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ST. Thomas, the Common Good, and the Love of Persons
SRJ is a prestige metric based on the idea that not all citations are the same. SJR uses a similar algorithm as the Google page rank; it provides a quantitative and qualitative measure of the journal's impact. Section 4 addresses the different meanings of common good in the 20th century. Given that the classical version of the common good implies an anthropological position and a theory of the good, Section 5 extracts them from Aristotle's works, while Section 6 deduces policy implications from the previous definitions.
Finally, Section 7 analyzes two current economic theories from the point of view of their relation with the common good: economics of happiness and the capability approach. The final section presents a brief conclusion.. Luigino Bruni has written extensively on 18th-century Neapolitan philosopher and economist Antonio Genovesi, who revisits the classical tradition of the polis based on philia to posit that the market is built on philia. Moreover, it seems that what prevails today is an atomistic view of utility-oriented individuals, with very limited room for the common good.
As a result, the privatized individual good is dissociated from the public goods supported by a welfare state. Thus, this paper will argue for a specific view of the common good, wherein the personal and common good merge, and it will look at the economic consequences of this view.
Conceived by Aristotle and further developed later by St. Thomas Aquinas, this notion has been widely used for centuries. Given that the classical concept of the common good implies an anthropological position and a Theory of the Good, Section 5 extracts them from Aristotle's works, while Section 6 deduces policy implications from the previous definitions.
Why these two theories? I think that these currents could positively contribute to building an economy centered in human beings if their definitions of happiness and capabilities are consistent with the search for the common good. The final section presents a brief conclusion.
From a metaphysical point of view, it is obvious that, given its substantial nature, the human being takes precedence over the city, which is an association of human beings. Then, how should the following statement by Aristotle be interpreted? Aristotle recognizes the temporal priority of the parts of the polis when he explains how a house stems from the union of a man and a woman, a clan stems from the union of many houses, and a polis stems from a group of clans. For Aristotle, the end, though it may be last chronologically, is first ontologically.
When this good is complete teleion , it is self-sufficient autarkes. Consequently, the task of the political community and its related science — Politics — of the political organization and of society's authorities is to drive and support the good actions that enable all citizens to live this life of true happiness and goodness — i.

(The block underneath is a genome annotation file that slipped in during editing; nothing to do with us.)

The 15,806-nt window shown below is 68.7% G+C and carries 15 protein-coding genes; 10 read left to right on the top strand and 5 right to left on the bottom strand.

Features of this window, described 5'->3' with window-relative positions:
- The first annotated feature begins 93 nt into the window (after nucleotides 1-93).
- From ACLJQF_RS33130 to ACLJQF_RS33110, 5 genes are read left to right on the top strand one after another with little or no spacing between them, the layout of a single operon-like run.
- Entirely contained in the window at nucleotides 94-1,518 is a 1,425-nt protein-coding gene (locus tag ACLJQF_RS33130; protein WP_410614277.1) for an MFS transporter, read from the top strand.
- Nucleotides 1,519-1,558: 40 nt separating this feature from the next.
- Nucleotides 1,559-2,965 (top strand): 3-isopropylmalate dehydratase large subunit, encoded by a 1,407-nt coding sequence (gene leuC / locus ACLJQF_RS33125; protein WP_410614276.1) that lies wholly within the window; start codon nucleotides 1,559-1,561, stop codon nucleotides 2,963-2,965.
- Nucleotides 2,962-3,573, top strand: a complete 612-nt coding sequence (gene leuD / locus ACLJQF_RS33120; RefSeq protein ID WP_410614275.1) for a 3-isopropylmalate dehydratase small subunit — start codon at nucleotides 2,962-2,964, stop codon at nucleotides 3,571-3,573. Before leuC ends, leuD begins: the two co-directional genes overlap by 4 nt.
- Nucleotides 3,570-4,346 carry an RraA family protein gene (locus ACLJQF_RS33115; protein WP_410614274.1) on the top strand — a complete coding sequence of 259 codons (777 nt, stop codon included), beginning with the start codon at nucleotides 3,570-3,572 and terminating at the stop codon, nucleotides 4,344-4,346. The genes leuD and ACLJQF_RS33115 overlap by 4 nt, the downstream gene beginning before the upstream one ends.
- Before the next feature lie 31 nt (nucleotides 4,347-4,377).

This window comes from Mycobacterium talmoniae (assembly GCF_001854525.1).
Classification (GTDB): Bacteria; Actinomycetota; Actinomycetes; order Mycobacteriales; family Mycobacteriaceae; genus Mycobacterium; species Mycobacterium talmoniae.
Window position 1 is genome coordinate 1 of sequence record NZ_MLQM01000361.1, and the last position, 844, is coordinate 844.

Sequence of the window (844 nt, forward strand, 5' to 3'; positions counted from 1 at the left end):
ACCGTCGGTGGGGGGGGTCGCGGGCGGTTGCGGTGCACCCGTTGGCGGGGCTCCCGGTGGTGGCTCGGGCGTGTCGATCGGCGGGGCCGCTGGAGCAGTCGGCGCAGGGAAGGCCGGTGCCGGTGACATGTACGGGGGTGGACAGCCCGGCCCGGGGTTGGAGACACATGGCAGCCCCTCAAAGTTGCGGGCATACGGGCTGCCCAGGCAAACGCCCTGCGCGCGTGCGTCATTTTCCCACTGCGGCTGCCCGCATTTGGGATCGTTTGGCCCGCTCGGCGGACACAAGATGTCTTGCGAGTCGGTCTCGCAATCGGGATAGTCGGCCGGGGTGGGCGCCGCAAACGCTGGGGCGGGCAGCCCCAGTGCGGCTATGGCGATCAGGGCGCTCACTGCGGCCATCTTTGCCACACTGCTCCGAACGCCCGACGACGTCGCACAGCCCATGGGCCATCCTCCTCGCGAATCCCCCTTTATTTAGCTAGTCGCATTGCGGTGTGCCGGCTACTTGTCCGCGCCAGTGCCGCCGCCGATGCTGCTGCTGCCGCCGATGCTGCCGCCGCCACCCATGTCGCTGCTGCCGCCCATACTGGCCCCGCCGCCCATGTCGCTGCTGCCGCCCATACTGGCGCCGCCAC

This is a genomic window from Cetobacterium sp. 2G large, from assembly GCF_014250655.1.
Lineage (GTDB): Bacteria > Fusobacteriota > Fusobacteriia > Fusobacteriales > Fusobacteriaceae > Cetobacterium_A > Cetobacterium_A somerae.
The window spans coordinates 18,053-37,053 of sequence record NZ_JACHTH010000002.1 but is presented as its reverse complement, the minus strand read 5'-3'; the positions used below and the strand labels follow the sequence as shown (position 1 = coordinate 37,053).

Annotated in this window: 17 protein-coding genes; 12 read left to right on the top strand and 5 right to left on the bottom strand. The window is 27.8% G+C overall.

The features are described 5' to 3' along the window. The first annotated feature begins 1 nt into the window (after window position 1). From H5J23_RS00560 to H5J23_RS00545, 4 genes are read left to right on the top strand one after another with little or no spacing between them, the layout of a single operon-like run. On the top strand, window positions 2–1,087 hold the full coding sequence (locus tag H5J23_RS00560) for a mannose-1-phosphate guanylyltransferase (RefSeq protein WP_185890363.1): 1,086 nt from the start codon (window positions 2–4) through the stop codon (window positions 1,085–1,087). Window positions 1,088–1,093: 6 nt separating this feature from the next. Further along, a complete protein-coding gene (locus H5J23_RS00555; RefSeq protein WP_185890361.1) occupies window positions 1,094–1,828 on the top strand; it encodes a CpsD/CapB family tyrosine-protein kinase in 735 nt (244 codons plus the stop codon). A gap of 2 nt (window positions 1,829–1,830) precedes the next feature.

To have a good character that enables noble acts is to be virtuous. The idea of the common good underlies these notions.
As a result, Keys , p. In a nutshell, Aristotle views the common good or end as eudaimonia for all citizens, who are political animals and, thus, only achievable within the polis ; for him, the common good is the end of a just polis.
According to Elders , p. Aquinas follows Aristotle in this topic and many others , firmly believing that the good of individuals cannot be opposed to the common good. Elders explains , pp. On the other hand, by working for the common good, one serves best one's own authentic interests. One cannot act against the common good without at the same time causing damage to one's own well-being. According to St. Thomas, the citizens are de facto promoting the common good when they devote themselves to their own affairs while obeying the laws, provided the government is capable and the laws are just.
Indeed, also following Aristotle, Aquinas thinks that the object of general or legal justice — itself a virtue — is the disposition of all human actions toward the common good Summa Theologiae — ST — II-IIae q.
Which laws is Aquinas speaking about? He refers to just laws, which can be positive laws, albeit rectified by a natural law that points to the true good of individuals. The common good is not such because it is common, but because it is good. In other words, humans need a political order to be just and virtuous, thus following their natural inclination toward virtue and, as a result, toward happiness.
In Aristotelian terms, law and education helps individuals to be virtuous, as they need to overcome their akrasia incontinence. Yet, this must be reinforced by a normative and ethical order. Drawing away from Aristotle, Aquinas believes that the political common good is not the highest common good, which is God — the final common good. This does not imply that some particular human actions do not affect the political common good. For Aquinas, even the most private human actions have a communal aspect and can be geared or not toward the political common good.
What is then the political common good for Aquinas? This is for Aquinas the main role of politics. Clearly, at this point, it has surely become apparent that both Aristotle and especially Aquinas view the common good as rooted in the legitimacy of a theory of the good. Though ontologically grounded, the common good is for them a moral category. The content of this theory of the good will be discussed at length in the fifth section.
This point is clearer in Aquinas than in Aristotle — so much so that Mary Keys thinks that Aquinas interrupts his Commentary on Aristotle's Politics in book III because the rest of the book undermines the universality of his theory of the good in order to adapt it to different political regimes. She asserts , pp. Section 5 will also use Aristotelian grounds to argue for a theory of the good.